14th Amendment Ceiling, One Debt Default, Two-Party Blame  

We’ve had it up to here with the hyper-partisan parrots’ debt ceiling debacle. Can the 14th Amendment keep the dollar the world reserve currency? They, meaning Congress, could agree on waste and redundancy cuts, or raise taxes from people who actually have money, or they could grow the middle class and save money on crime and social services, or they could even selectively spend without having to borrow or raise taxes.

But, no, they want to risk losing reserve currency status for the US dollar instead. This is the Saturday Keynote which wraps up our week’s reporting on invoking the 14th Amendment to prevent a catastrophic default on US Treasuries.

Should the
14th Amendment be invoked to avoid a US debt default?

Why Care?

The last time the Government shut down, it hurt the economy, meaning workers, professionals, small business owners, and the stock market.

And this time, it’s possible we’ll default on US debt, which is about the same thing as a self-inflicted gunshot wound.

This might risk the dollar losing its status as the world’s reserve currency. Perhaps the stupidest thing a country could do to itself.

Should the
14th Amendment be invoked to avoid a US debt default?

The 14th Amendment states, “The validity of the public debt…shall not be questioned.” This clause suggests the President has the power to override the debt ceiling to ensure America pays its bills.

Legal scholars argue the President can invoke the 14th to prevent economic calamity if Congress fails to raise the debt limit. Unilaterally raising the debt ceiling using 14th Amendment powers remains controversial but may be necessary to avert catastrophe.

More responsible budgeting is something all four sides of the table can agree on, but in the meantime, there’s a crisis to handle.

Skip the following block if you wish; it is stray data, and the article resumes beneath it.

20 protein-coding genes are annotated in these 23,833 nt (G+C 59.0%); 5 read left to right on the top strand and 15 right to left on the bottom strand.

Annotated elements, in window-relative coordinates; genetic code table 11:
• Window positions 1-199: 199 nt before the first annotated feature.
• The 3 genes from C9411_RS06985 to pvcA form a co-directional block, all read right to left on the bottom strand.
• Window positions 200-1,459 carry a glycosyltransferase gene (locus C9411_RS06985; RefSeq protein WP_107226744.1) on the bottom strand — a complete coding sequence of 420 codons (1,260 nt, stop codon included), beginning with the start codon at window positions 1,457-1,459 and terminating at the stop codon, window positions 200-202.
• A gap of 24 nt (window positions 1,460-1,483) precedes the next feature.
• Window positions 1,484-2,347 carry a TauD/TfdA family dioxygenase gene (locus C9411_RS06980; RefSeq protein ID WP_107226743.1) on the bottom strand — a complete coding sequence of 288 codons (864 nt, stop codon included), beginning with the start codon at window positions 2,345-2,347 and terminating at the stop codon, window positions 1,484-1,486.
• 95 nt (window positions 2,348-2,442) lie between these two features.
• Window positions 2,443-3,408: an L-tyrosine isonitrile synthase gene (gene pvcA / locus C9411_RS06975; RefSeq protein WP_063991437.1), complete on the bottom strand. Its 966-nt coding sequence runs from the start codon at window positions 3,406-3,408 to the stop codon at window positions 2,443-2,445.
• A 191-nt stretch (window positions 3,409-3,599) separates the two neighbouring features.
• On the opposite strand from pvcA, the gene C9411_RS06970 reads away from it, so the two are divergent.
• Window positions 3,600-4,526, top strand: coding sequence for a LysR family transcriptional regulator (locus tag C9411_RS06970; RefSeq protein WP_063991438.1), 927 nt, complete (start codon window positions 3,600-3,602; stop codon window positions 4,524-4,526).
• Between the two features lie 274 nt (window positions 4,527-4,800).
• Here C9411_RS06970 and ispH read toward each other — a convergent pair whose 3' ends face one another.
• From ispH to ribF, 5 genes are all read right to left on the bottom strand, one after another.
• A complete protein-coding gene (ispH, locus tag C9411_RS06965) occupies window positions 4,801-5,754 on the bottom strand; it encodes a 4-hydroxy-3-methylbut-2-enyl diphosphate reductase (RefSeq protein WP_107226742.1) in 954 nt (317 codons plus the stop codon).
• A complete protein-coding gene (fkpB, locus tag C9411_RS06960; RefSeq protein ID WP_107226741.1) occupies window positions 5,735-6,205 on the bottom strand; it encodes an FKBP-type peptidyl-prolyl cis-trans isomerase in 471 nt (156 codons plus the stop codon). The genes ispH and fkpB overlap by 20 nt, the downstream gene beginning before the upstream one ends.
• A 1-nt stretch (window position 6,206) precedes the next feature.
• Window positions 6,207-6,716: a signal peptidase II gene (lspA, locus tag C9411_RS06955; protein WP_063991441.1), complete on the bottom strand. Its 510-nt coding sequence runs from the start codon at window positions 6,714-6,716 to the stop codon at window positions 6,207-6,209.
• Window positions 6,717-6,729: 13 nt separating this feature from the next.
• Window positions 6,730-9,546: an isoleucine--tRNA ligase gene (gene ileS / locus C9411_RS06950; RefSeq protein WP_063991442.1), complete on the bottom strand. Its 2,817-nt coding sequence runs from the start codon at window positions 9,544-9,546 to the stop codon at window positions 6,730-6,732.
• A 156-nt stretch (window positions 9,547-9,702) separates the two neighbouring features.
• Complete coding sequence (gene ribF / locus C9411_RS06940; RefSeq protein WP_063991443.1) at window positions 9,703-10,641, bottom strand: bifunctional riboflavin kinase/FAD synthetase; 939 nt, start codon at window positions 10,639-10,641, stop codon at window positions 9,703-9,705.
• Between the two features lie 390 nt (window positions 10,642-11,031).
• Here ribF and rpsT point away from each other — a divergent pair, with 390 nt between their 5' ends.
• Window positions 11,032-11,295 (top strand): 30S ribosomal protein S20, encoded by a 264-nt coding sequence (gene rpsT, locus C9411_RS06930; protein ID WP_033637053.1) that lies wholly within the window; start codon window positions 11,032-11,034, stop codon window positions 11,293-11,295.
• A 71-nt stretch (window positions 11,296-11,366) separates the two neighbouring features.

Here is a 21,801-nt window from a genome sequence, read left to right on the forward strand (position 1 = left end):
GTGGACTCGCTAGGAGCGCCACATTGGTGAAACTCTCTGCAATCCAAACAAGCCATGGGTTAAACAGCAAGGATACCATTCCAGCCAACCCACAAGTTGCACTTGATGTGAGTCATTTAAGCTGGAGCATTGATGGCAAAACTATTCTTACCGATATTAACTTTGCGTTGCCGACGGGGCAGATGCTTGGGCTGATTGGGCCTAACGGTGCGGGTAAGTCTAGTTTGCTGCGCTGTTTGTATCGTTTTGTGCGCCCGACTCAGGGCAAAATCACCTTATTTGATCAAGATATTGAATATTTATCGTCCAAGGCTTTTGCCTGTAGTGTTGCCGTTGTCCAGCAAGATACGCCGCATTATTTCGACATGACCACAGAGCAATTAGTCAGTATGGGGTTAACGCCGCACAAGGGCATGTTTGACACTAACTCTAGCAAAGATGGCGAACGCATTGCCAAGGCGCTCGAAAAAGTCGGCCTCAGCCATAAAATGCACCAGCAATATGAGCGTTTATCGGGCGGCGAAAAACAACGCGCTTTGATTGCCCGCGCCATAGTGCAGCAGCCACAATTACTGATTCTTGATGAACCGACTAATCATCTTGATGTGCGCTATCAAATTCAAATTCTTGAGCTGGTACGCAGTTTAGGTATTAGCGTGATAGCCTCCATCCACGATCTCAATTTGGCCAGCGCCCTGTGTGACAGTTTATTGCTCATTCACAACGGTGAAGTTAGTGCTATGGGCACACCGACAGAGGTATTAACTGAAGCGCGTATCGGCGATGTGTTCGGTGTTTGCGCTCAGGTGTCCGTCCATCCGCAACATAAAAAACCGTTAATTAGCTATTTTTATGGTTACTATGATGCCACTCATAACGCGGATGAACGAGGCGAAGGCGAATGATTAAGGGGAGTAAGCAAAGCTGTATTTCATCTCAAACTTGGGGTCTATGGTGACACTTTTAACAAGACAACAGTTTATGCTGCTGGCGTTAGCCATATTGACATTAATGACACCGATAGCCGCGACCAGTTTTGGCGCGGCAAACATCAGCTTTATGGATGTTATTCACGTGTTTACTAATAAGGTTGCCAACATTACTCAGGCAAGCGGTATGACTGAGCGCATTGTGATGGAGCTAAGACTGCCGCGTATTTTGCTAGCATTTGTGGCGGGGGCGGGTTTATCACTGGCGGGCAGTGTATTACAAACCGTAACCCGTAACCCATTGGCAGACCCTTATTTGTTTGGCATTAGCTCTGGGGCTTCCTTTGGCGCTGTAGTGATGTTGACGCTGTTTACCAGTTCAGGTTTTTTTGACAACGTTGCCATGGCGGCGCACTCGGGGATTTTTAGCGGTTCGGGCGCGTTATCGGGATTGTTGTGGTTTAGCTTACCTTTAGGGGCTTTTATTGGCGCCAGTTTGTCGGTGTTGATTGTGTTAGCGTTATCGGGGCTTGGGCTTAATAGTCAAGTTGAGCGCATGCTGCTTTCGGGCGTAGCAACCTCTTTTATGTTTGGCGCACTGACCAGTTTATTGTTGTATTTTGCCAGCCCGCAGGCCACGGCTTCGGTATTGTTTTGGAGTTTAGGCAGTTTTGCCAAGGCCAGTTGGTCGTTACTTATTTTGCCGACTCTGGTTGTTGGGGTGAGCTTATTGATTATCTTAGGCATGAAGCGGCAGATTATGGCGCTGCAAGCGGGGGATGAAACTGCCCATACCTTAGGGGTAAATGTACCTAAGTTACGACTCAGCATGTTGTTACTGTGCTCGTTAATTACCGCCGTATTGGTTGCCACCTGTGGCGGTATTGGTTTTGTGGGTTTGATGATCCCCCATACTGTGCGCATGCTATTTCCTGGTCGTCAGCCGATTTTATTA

Is there a Debt Crisis?

The US total net worth is $150T. The debt is $33T, but $7T is intergovernmental, so $25T is owed to others.

Of the $25T, about $7T is held by our foreign country trading partners (they have to put the dollars we give them somewhere).

The remaining $18T is held by Americans wealthy enough to buy US treasury bonds and notes.

The average US household has a net worth of $750,000. The average household debt is $100,000. So that’s a $100,000 / $750,000 or 13% debt to net worth.

The US total net worth is $150T. The net US Debt is $25T.  So, that’s $25T/$150T or 17 % debt to net worth. 

Does this sound like an emergency so dire as to risk the full faith and credit of the United States of America?

A household can’t issue their own currency to pay bills.

Let’s bear in mind the US is not like a household, meaning a household can’t print currency.

The US is the monopoly issuer of net financial assets. Net, because banks can also issue currency, but they have to pay it back to the Fed. The US doesn’t have to pay itself back. It’s a book entry. 

You can’t spend a net dollar until the US spends it into existence. When you pay your taxes, the money is destroyed, and a number changes on a balance sheet.

To pay down the debt, the US has to run surpluses. The only problem is US government surpluses cause depressions.

In 1817, 1852, 1867, 1880, 1893, 1920, 1928, 1998-2001 the US government briefly ran rare budget surpluses, which were followed in short order by equally rare major economic crises – the Panics of 1819, 1857, 1873, 1893, and the Depressions of 1920-21 and 1929, and the Great Recession of 2008 (delayed by the sub-prime lending fiasco). The Great Recession was technically a Depression with 15% U-6 unemployment.

Causation or Correlation?

None of the four schools of economics will likely agree on whether the rare surpluses caused the rare depressions, but come on, eight times in a row, really?

Could there have been other factors that forced the surpluses that caused the depressions? Sure, but how come no one can explain that so a precocious 12-year-old can understand it? Occam’s Razor, the simplest solution, is likely the correct solution.

Isn’t insanity doing the same thing over and over again and expecting a different result? 

The Four Schools of Economics

Models don’t need to be perfect. They just need to be useful. The entire field of economics is based on a falsehood, homo economicus, the rational human. We now know that humans are emotional beings who think. 

The Four Schools are Surpluses (save for rainy days), Hayekian (small government and balanced budgets), Keynesian (borrow in bad times and pay back in good times), and Modern Monetary Theory (not all deficits are the same).

Some Hayekians are predicting a depression in the 2030s when the debt service and healthcare costs will become too big.

SPOILER ALERT